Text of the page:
We can trace back credit crisis to another notable boom-and-bust: the Internet bubble of the late 1990?. When the stock market began a steep decline in 2000 and the nation slipped into recession the next year, the Federal Reserve sharply lowered interest rates to limit the economic damage.
Lower interest rates make mortgage payments cheaper, and demand for homes began to rise, sending prices up. Moreover, millions of homeowners took advantage of the rate drop to refinance their existing mortgages. As the industry ramped up, the quality of the mortgages went down.
And turn sour they did, when home buyers had to leverage themselves to the hilt to make a purchase. Default and delinquency rates began to rise in 2006, but the pace of lending did not slow. Banks and other investors had devised a plethora of complex financial instruments to slice up and resell the mortgage-backed securities and to hedge against any risks ?or so they thought.
Subprime lending (providing loans to borrowers with low credit ratings or poor loan repayment histories) was very popular in the 1990s to promote home ownership amongst lower income borrowers. For decades banks found themselves defending their lending standards to the public, many of which believed they unfairly discouraged home ownership for low income citizens. The passage and subsequent revision of the Community Reinvestment Act (which required banks to offer credit to their entire market area — not just the affluent parts) was instrumental in prompting bank lending reform. To account for lending to this higher risk group, lenders structured loans with higher interest rates to make up for the risk increase. Approximately 80% of these loans have adjustable-rate mortgages that started out with a teaser interest rate, which would increase significantly after an introductory period. From 2004 to 2006, 21% of all mortgage originations were subprime, up from 9% from 1996 through 2004. As of December 2007, subprime ARMs represented 43% of all mortgage foreclosures in the U.S., and there was still an estimated $1.3 trillion in subprime mortgages outstanding.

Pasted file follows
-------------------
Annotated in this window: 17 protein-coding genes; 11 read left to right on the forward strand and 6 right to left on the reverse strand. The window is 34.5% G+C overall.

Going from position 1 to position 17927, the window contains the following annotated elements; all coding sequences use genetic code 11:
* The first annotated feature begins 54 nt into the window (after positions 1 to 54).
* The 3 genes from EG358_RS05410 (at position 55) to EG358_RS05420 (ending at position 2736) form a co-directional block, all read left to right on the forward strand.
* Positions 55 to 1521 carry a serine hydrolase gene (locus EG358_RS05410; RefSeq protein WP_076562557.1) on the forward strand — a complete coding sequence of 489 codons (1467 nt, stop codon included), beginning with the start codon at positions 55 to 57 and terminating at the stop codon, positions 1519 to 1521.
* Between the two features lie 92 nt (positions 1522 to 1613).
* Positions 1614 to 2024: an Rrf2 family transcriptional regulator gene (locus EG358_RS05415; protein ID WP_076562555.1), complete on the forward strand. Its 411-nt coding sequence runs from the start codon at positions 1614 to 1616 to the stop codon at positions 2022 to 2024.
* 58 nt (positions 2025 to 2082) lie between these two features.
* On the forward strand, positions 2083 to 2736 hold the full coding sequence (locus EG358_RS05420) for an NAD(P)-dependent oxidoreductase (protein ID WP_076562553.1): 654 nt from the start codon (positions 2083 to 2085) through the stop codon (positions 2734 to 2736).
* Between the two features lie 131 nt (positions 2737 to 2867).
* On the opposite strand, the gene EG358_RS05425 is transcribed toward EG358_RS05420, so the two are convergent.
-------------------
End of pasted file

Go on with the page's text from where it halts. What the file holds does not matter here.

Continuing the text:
Deregulation in the banking industry
The Gramm-Leach-Bliley Act enacted in In 1999 and it repealed the Glass-Steagall Act of 1933, which had previously enforced the separation of investment and commercial banking activities. For example, under Glass-Steagall, a bank could not offer investment services and originate loans. Repealing Glass-Steagall allowed banks to get into the lending business. Banks could work with mortgage loan origination companies to write loans to people without proper collateral and then sell the loans to investors. The loans were pooled together to create mortgage-backed securities and collateralized debt obligations . The repeal of the Glass-Steagall Act was lobbied for by banks like Citigroup for two decades. The groups spent more than $200 million in 1998 alone lobbying to this end.
Credit Rating Agencies mis-rate mortgage securities
The flaws in both the credit rating procedures and the incentives model for credit rating agencies have been exposed in the 2008 financial crisis. Credit rating agencies assign ratings to bonds and other debt instruments (such as the pooled subprime loans that were at the root of mortgage-backed securities). Credit rating agencies like Moody